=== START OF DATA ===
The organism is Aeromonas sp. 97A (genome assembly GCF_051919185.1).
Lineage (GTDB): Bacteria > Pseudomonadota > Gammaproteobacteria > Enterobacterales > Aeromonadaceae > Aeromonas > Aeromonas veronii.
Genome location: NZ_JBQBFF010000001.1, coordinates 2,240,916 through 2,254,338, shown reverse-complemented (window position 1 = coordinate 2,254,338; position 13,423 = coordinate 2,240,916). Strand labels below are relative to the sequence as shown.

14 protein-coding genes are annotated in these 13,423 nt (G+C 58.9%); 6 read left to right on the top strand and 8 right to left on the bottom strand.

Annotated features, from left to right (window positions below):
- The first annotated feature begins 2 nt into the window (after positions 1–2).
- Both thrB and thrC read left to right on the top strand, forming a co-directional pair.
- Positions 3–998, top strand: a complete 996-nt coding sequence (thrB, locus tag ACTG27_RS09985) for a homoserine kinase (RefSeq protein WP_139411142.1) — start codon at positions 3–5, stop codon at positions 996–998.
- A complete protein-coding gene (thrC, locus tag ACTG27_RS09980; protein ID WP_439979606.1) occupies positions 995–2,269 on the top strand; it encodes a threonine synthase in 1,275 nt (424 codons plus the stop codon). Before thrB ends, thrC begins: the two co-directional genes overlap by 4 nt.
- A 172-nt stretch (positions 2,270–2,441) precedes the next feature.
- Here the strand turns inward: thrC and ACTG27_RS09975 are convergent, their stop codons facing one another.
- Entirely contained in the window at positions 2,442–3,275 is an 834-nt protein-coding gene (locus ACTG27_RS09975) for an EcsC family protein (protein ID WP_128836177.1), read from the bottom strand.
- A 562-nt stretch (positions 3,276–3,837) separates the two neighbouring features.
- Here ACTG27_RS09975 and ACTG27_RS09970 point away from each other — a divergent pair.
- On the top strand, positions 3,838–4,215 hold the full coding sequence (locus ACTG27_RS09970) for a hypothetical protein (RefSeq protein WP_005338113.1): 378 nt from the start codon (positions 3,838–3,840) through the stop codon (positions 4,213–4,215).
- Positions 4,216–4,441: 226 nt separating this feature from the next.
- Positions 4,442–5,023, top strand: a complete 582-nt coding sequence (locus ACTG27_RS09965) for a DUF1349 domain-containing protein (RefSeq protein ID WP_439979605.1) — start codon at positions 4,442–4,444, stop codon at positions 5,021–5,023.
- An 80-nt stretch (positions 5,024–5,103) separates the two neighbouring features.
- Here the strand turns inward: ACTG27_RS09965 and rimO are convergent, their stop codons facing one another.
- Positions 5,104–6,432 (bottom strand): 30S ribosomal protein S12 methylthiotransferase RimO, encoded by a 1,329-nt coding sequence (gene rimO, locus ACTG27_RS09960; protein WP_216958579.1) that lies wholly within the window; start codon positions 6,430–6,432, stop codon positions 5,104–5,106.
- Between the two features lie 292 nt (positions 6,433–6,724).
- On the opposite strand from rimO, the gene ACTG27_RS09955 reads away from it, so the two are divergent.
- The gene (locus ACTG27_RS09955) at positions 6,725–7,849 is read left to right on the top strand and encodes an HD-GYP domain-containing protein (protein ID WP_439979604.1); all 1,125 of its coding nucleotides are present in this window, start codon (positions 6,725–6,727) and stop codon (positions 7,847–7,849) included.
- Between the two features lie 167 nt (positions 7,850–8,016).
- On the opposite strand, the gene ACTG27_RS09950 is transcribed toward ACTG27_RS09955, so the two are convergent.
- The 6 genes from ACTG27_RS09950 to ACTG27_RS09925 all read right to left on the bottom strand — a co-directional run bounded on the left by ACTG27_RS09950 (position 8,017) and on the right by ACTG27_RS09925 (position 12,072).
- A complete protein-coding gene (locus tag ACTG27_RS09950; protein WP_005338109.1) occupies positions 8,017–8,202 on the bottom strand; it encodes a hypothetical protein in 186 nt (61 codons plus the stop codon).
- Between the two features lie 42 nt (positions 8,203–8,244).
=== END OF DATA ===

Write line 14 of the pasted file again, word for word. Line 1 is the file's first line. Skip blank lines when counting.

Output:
- Here ACTG27_RS09975 and ACTG27_RS09970 point away from each other — a divergent pair.